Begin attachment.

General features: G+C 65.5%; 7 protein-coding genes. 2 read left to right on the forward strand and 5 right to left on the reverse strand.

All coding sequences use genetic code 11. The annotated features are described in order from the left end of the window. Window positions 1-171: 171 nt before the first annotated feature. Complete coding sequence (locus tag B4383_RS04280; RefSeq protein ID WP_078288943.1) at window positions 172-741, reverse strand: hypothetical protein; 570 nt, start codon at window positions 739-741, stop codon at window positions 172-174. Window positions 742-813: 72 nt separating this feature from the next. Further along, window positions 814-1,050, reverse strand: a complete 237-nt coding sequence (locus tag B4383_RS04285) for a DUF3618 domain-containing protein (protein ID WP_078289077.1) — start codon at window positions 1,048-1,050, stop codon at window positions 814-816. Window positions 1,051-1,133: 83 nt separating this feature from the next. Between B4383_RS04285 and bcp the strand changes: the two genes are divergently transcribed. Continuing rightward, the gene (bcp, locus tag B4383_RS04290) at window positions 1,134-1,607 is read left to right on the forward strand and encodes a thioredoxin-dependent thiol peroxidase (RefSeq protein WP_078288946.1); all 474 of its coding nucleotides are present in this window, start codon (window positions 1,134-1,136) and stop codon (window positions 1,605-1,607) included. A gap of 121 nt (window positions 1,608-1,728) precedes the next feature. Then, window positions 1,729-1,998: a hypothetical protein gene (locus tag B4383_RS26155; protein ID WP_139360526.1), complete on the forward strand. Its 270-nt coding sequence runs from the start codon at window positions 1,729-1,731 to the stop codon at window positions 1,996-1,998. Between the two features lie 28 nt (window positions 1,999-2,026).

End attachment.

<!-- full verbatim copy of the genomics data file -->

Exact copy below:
General features: G+C 65.5%; 7 protein-coding genes. 2 read left to right on the forward strand and 5 right to left on the reverse strand.

All coding sequences use genetic code 11. The annotated features are described in order from the left end of the window. Window positions 1-171: 171 nt before the first annotated feature. Complete coding sequence (locus tag B4383_RS04280; RefSeq protein ID WP_078288943.1) at window positions 172-741, reverse strand: hypothetical protein; 570 nt, start codon at window positions 739-741, stop codon at window positions 172-174. Window positions 742-813: 72 nt separating this feature from the next. Further along, window positions 814-1,050, reverse strand: a complete 237-nt coding sequence (locus tag B4383_RS04285) for a DUF3618 domain-containing protein (protein ID WP_078289077.1) — start codon at window positions 1,048-1,050, stop codon at window positions 814-816. Window positions 1,051-1,133: 83 nt separating this feature from the next. Between B4383_RS04285 and bcp the strand changes: the two genes are divergently transcribed. Continuing rightward, the gene (bcp, locus tag B4383_RS04290) at window positions 1,134-1,607 is read left to right on the forward strand and encodes a thioredoxin-dependent thiol peroxidase (RefSeq protein WP_078288946.1); all 474 of its coding nucleotides are present in this window, start codon (window positions 1,134-1,136) and stop codon (window positions 1,605-1,607) included. A gap of 121 nt (window positions 1,608-1,728) precedes the next feature. Then, window positions 1,729-1,998: a hypothetical protein gene (locus tag B4383_RS26155; protein ID WP_139360526.1), complete on the forward strand. Its 270-nt coding sequence runs from the start codon at window positions 1,729-1,731 to the stop codon at window positions 1,996-1,998. Between the two features lie 28 nt (window positions 1,999-2,026).